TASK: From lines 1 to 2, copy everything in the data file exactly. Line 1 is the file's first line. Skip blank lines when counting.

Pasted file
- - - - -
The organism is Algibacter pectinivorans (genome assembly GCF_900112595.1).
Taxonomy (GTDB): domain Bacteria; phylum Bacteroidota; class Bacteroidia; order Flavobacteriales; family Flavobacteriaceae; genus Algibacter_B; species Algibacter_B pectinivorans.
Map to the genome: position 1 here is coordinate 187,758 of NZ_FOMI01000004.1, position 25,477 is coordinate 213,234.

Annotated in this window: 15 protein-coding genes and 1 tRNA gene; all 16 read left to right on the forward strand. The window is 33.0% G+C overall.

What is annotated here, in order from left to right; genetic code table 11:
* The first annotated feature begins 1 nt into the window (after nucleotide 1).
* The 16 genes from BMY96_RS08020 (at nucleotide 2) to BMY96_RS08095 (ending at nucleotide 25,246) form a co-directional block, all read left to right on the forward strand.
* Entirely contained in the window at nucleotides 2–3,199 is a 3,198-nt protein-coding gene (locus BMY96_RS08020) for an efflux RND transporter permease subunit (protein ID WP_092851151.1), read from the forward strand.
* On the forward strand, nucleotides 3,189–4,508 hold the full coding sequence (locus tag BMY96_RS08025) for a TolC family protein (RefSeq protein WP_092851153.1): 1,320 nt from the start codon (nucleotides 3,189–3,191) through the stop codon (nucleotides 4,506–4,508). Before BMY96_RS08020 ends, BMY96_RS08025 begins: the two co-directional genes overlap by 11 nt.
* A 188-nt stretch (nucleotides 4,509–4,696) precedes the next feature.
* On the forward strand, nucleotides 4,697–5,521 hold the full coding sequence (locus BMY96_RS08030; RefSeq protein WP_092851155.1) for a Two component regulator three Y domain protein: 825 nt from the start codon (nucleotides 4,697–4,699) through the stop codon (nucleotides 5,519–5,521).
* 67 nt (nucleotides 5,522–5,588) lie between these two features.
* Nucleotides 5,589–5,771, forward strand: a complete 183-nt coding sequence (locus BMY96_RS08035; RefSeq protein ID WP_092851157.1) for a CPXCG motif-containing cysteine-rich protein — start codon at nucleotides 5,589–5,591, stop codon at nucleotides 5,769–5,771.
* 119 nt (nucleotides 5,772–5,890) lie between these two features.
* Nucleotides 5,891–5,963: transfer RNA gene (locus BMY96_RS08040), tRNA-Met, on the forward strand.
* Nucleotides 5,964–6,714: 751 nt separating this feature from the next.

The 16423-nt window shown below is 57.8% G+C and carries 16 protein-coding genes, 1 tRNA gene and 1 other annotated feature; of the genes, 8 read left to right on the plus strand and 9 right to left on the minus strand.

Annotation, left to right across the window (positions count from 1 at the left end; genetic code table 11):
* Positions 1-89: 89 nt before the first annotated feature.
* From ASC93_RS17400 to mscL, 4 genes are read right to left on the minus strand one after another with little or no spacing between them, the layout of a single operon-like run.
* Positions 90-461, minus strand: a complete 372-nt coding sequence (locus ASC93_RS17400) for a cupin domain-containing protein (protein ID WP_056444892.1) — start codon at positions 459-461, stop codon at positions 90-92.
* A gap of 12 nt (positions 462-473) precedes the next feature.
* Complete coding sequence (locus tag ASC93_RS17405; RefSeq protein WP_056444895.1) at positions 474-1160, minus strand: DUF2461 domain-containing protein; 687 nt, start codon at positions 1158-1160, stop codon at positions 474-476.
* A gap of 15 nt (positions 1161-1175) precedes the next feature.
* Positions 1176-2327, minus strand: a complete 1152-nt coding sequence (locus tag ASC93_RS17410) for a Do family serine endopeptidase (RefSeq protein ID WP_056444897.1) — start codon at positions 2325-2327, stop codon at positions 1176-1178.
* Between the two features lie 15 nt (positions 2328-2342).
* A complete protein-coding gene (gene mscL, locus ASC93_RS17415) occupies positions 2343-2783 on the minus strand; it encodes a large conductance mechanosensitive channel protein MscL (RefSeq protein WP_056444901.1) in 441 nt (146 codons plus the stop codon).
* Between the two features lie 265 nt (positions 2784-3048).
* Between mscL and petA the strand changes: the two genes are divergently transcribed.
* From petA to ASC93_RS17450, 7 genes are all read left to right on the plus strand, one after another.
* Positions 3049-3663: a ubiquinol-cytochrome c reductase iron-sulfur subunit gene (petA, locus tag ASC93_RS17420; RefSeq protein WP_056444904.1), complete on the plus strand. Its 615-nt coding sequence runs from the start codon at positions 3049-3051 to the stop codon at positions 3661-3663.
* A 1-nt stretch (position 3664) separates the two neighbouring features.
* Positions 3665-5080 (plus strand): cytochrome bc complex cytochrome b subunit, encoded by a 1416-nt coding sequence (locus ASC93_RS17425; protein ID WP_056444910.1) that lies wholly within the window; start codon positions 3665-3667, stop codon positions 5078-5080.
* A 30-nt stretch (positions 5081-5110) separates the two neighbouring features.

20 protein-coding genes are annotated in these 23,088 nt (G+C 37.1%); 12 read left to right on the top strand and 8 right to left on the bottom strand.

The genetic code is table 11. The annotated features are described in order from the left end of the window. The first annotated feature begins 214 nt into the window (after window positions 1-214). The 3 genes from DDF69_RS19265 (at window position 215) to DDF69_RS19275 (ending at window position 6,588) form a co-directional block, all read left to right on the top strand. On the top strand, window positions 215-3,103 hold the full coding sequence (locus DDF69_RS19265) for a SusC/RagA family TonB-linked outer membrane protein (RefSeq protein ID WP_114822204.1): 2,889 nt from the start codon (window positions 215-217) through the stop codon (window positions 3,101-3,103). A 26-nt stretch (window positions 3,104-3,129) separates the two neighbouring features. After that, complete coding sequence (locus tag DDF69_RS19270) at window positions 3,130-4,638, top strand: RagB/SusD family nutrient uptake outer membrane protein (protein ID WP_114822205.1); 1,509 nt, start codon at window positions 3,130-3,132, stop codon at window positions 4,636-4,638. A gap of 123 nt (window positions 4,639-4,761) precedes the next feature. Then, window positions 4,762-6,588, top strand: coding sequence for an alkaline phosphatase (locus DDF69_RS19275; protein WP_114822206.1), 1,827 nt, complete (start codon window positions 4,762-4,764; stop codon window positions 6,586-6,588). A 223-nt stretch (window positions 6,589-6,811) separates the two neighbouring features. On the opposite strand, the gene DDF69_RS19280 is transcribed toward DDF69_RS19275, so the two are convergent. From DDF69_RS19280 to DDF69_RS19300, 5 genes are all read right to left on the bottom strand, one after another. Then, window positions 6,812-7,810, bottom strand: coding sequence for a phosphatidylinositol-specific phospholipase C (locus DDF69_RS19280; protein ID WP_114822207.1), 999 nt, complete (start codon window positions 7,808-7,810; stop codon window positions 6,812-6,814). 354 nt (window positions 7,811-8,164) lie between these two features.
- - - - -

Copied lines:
The organism is Algibacter pectinivorans (genome assembly GCF_900112595.1).
Taxonomy (GTDB): domain Bacteria; phylum Bacteroidota; class Bacteroidia; order Flavobacteriales; family Flavobacteriaceae; genus Algibacter_B; species Algibacter_B pectinivorans.